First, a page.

November 2013: This Month in Bass History - BassPlayer.com

November 2013: This Month in Bass History

1ST Bassist Baroy Scott and the rest of the Famous Flames, fronted by 21-year-old singer James Brown, cut their first demo of “Please, Please, Please,” 1955.
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1ST Bassist Baroy Scott and the rest of the Famous Flames, fronted by 21-year-old singer James Brown, cut their first demo of “Please, Please, Please,” 1955.

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2ND “You Haven’t Done Nothin’,” with Reggie McBride on bass and the Jackson 5 on backing vocals, is Stevie Wonder’s fourth No. 1, 1974.

6TH Aerosmith, with 18-year-old Tom Hamilton on bass, does their first gig, 1970.

7TH John Seigler’s note-perfect bass line on Hall & Oates’ “Private Eyes” helps push it to No. 1, 1981.

8TH Arthur Barrow’s faux fretless magic sends Berlin’s “Take My Breath Away” soaring, 1986.

11TH Allman Brothers bassist Berry Oakley, 24, dies after his motorcycle hits a bus, 1972.

14TH “Every Little Thing She Does Is Magic,” buoyed by Sting’s joyful groove, is top of the pops in the U.K., 1981.

17TH Jethro Tull bassist John Glascock, 28, dies from congenital heart defect, 1979.

19TH Boosted by another great James Jamerson bass line, the Supremes rule the U.K. charts with “Baby Love,” 1964.

21ST John Deacon’s most famous bass line pushes Queen and David Bowie’s “Under Pressure” to No. 1, 1981.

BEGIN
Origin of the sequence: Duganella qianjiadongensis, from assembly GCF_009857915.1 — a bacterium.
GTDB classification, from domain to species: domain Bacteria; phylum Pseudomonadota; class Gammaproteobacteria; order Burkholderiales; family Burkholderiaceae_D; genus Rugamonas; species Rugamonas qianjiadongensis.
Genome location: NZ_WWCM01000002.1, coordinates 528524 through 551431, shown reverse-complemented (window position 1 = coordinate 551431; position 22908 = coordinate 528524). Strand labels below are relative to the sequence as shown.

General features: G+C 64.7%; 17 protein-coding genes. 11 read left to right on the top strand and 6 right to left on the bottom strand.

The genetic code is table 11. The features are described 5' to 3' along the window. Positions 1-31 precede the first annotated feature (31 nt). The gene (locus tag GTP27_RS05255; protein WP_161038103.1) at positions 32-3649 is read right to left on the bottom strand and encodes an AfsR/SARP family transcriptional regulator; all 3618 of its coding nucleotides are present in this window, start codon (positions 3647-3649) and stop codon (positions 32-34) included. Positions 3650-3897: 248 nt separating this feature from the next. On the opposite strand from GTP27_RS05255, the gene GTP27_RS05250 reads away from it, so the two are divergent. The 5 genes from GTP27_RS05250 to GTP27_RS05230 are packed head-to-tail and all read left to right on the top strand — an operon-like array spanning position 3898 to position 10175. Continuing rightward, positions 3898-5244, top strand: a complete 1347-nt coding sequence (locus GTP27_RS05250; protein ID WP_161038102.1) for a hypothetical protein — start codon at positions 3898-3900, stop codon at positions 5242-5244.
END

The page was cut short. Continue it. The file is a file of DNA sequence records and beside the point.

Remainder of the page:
22ND K.C. and the Sunshine Band co-founder Richard Finch grooves “That’s the Way I Like It” to the top spot, 1975.

25TH Rick Danko and the rest of the Band played their star-studded “Last Waltz” at San Francisco’s Winterland Ballroom, 1976. The cream of British pop gathers to record Bob Geldoff’s “Do They Know It’s Christmas,” with bass by Duran Duran’s John Taylor, 1984.

26TH Jack Bruce and Cream play their farewell concert, at London’s Royal Albert Hall, 1968. Arthur “Killer” Kane and the New York Dolls play their first U.K. show, 1973. The Sex Pistols and Sid Vicious release “Anarchy in the U.K.,” 1976.

27TH Pat Senatore’s groovy bass lines help take Herb Alpert and the Tijuana Brass’s Whipped Cream & Other Delights to No. 1, 1965.

28TH Jamerson’s masterful line on the Supremes’ “Love Child” kicks the Beatles’ “Hey Jude” off the top of the charts, 1968.

30TH Sly & the Family Stone’s “Family Affair,” featuring bass by Sly himself, is at No. 1 on the U.S. singles chart, 1971. Michael Jackson releases Thriller, featuring stellar bass work by Louis Johnson, Greg Phillinganes, and Steve Lukather on “Beat It,” 1982.

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